Press Day at CES - Something Wickedly Good Comes this Way

The day before the Consumer Electronics Show (CES) officially opens, members of the press are "treated" to an exhaustive lineup of press conferences. Some are good, some are awful, and very few are worth waking up before the sun rises. On the other hand, every now and then you find a nugget of golden information that makes all the coffee and pastries you can cram in your stomach worth wile.

We'll spare you the fluff and the disappointingly repetitive rehashes of past press conferences. Herein are the interesting bits from the pre-show festivities.

True to form and fully involved in the game of oneupmanship that goes on during CES, LG made several interesting announcements. Get ready to take out a second mortgage on the house so you can afford LG's new 71" plasma display panel, model MW-71PY10 - "the largest plasma on the market for consumer purchase". The new model will be capable of 1920 x 1080p (progressive-scan) resolution. While a number of companies have claimed the ability to build giant flat-panel TVs in the past, actually shipping them is another matter. LG claims shipments will begin sometime within the first three months of this year. Start talking with your banker now, though, because this behemoth will set you back $75,000. (Hey, that's not much more than $1,000 an inch.)

On a slightly smaller scale, LG also announced two new HDTV plasmas (the 60" 60PYDR2 and 50" 50PY2DR) with integrated 160GB digital video recorders (DVR) that can record up to 14 hours of high-definition programming or 62 hours of digital standard-definition programming. The new recording plasmas feature built-in CableCARD capabilities and dual slots for nine different memory card formats. These sets are expected to be available at an LG retailer near you sometime after April.

On an even smaller scale, Thomson - the folks who bring you RCA and Acoustic Research, among others - touted their intention to bring highly affordable Standard Definition TVs (SDTV) to the market. SDTVs, as defined by the Consumer Electronics Association (CEA), "receives ATSC terrestrial digital transmissions and decodes all ATSC Table 3 video formats, and produces a useable picture" with "active vertical scanning lines less than that of EDTV" with "no aspect ratio specified". To cut to the chase, SDTVs receive terrestrial Digital TV broadcasts but displays them in 480i - very similar to what you'll get with basic satellite or digital cable service. While this may seem to be a step backwards at a time when everyone is talking HDTV, TTE expects the 27" CRT-based SDTVs to sell for under $300 making it ideal for someone who can't afford a true HDTV or doesn't want to spend a lot on a Digital TV that's meant to go in a room (bedroom, bathroom, kid's room) where the image quality isn't as critical a consideration.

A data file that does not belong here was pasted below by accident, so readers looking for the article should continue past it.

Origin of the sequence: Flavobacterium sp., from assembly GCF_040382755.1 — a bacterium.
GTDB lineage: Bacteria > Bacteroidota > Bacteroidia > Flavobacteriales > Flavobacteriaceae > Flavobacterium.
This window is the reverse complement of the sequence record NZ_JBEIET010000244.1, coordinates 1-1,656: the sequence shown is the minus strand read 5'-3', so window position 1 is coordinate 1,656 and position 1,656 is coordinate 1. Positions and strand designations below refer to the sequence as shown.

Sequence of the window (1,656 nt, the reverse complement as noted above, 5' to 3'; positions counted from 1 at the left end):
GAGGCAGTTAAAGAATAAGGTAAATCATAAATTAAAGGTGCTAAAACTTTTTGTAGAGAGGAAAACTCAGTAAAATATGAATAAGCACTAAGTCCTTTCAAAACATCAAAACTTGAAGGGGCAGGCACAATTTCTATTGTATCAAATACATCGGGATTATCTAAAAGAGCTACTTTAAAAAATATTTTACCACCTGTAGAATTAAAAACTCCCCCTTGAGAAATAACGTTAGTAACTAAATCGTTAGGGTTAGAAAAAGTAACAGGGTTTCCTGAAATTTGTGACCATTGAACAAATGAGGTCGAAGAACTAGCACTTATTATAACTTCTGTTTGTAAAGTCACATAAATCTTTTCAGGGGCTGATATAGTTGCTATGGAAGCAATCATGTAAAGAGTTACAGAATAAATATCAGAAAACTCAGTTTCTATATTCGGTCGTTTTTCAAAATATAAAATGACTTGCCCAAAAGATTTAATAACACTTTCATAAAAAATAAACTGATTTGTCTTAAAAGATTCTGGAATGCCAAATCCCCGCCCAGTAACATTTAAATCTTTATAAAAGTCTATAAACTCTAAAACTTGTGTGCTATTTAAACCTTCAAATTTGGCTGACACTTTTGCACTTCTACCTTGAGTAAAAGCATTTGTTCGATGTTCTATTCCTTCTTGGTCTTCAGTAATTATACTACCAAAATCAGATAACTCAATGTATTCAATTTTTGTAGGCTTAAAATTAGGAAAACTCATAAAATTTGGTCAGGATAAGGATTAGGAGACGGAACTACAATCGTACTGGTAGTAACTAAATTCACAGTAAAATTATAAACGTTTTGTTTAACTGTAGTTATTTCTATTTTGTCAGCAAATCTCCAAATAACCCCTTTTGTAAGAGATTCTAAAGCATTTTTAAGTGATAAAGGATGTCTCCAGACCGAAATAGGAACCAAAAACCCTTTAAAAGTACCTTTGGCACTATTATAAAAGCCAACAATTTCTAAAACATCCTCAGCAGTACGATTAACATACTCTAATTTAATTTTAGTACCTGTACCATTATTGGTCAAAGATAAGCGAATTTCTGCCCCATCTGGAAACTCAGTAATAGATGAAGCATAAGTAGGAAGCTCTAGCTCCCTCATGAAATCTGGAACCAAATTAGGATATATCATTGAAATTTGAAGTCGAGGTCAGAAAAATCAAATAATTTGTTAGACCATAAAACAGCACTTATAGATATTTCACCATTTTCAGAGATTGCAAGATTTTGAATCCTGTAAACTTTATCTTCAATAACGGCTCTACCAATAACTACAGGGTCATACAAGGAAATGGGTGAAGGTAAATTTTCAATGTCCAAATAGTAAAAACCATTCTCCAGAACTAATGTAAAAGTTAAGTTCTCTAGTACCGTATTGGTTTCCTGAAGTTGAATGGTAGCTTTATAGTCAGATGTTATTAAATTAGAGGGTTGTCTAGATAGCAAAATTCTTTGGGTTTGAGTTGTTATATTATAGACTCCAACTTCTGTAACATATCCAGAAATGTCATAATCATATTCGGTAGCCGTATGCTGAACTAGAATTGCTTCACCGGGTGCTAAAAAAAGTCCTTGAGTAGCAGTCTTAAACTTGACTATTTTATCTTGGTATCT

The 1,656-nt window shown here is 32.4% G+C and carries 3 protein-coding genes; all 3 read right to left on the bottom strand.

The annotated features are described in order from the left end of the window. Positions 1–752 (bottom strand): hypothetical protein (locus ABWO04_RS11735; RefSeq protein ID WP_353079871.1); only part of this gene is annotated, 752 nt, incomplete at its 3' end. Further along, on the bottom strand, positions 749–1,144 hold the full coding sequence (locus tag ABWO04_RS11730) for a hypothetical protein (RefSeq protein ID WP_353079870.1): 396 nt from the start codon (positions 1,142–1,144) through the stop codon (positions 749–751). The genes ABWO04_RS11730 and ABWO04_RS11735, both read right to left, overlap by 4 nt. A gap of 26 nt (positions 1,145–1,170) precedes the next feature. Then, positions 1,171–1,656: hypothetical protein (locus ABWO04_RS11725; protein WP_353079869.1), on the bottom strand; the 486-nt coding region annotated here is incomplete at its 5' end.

Toshiba gave a tantalizing hint of their new flat-panel TV technology (jointly developed with Canon) called SED (Surface-Conduction Electron-Emitter Display) that will be a true 1080p display with 8600:1 contrast ratio and an astounding 1 ms response time. The sets will consumer 1/3 to 2/3 less power than current flat panels and should start shipping (with limited availability) in the final few months of this year. Of course, they'll be expensive at first - although no prices were mentioned.

The HD Radio folks focused a lot of attention on the expansion of the number of radio stations around the country which will soon have the capability to broadcast an HD Radio signal (that's a digital signal that coexists with the analog radio signal). They also mentioned a new feature called SAP which allows radio stations to broadcast at least two "near CD quality" digital channels in the same bandwidth. With Sirius and XM also in the radio broadcast game, it looks like radio may become exciting again.

Finally, Monitor Audio debuted some very stylish - and highly affordable - new speakers, subwoofers, and in-wall/in-ceiling speakers that we can't wait to hear.

Stay tuned. There's more to come...